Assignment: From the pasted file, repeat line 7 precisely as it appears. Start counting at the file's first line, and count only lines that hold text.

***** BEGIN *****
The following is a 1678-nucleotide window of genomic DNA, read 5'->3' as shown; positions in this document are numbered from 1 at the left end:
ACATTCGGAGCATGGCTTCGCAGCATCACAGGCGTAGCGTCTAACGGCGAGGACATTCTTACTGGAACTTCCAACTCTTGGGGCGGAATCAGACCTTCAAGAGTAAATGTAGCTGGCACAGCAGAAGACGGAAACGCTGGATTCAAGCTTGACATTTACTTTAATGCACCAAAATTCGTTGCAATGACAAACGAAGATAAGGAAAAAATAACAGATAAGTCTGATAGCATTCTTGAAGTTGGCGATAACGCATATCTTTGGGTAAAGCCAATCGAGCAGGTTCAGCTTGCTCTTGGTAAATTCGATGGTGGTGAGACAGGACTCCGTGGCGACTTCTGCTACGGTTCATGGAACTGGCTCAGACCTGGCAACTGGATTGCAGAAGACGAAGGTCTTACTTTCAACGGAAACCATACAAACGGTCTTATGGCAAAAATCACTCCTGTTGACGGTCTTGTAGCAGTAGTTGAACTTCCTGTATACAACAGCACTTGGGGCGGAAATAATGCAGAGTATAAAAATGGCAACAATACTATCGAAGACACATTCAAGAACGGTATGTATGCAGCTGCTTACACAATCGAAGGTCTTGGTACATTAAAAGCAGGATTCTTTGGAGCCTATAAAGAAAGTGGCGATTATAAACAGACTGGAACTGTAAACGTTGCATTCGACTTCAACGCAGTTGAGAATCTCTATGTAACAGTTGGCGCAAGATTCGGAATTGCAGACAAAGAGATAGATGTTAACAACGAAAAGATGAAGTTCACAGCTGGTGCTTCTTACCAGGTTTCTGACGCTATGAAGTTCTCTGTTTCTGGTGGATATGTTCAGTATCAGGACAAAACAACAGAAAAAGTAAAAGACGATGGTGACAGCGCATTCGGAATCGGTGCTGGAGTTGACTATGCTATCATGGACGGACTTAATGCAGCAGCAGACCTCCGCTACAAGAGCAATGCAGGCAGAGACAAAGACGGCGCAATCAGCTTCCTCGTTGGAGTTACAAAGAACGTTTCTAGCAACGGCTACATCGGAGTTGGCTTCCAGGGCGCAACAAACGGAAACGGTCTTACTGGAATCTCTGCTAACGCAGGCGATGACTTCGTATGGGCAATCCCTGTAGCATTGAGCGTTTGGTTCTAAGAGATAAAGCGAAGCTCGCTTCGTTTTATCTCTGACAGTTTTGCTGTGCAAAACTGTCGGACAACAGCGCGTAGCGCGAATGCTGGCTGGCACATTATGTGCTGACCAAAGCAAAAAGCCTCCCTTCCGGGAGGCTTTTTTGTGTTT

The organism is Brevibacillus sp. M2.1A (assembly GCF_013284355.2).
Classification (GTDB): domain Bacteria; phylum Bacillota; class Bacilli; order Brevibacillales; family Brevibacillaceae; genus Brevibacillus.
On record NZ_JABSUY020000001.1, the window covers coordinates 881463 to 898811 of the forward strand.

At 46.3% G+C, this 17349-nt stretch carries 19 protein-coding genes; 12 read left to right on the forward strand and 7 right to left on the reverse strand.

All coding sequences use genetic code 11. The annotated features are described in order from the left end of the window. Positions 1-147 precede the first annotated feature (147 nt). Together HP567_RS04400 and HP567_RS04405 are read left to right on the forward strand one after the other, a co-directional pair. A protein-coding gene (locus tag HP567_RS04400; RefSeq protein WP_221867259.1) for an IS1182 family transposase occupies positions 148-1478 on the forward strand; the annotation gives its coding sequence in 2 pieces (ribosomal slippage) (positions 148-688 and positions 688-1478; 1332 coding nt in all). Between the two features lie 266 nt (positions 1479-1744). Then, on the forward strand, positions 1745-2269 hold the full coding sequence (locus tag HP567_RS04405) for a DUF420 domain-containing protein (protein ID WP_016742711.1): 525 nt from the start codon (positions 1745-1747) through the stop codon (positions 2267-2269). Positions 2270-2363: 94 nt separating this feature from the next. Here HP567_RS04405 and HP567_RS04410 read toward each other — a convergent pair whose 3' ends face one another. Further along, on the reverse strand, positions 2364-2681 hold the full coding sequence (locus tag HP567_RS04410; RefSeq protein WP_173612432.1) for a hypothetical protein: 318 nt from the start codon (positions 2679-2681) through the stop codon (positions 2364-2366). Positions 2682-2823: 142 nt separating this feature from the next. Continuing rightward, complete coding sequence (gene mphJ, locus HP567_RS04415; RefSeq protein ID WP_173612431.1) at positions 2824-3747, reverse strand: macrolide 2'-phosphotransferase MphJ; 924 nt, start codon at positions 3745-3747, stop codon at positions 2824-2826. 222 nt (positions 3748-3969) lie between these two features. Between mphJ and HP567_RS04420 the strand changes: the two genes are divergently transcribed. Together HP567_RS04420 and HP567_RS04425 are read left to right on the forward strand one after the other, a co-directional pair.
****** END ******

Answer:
All coding sequences use genetic code 11. The annotated features are described in order from the left end of the window. Positions 1-147 precede the first annotated feature (147 nt). Together HP567_RS04400 and HP567_RS04405 are read left to right on the forward strand one after the other, a co-directional pair. A protein-coding gene (locus tag HP567_RS04400; RefSeq protein WP_221867259.1) for an IS1182 family transposase occupies positions 148-1478 on the forward strand; the annotation gives its coding sequence in 2 pieces (ribosomal slippage) (positions 148-688 and positions 688-1478; 1332 coding nt in all). Between the two features lie 266 nt (positions 1479-1744). Then, on the forward strand, positions 1745-2269 hold the full coding sequence (locus tag HP567_RS04405) for a DUF420 domain-containing protein (protein ID WP_016742711.1): 525 nt from the start codon (positions 1745-1747) through the stop codon (positions 2267-2269). Positions 2270-2363: 94 nt separating this feature from the next. Here HP567_RS04405 and HP567_RS04410 read toward each other — a convergent pair whose 3' ends face one another. Further along, on the reverse strand, positions 2364-2681 hold the full coding sequence (locus tag HP567_RS04410; RefSeq protein WP_173612432.1) for a hypothetical protein: 318 nt from the start codon (positions 2679-2681) through the stop codon (positions 2364-2366). Positions 2682-2823: 142 nt separating this feature from the next. Continuing rightward, complete coding sequence (gene mphJ, locus HP567_RS04415; RefSeq protein ID WP_173612431.1) at positions 2824-3747, reverse strand: macrolide 2'-phosphotransferase MphJ; 924 nt, start codon at positions 3745-3747, stop codon at positions 2824-2826. 222 nt (positions 3748-3969) lie between these two features. Between mphJ and HP567_RS04420 the strand changes: the two genes are divergently transcribed. Together HP567_RS04420 and HP567_RS04425 are read left to right on the forward strand one after the other, a co-directional pair.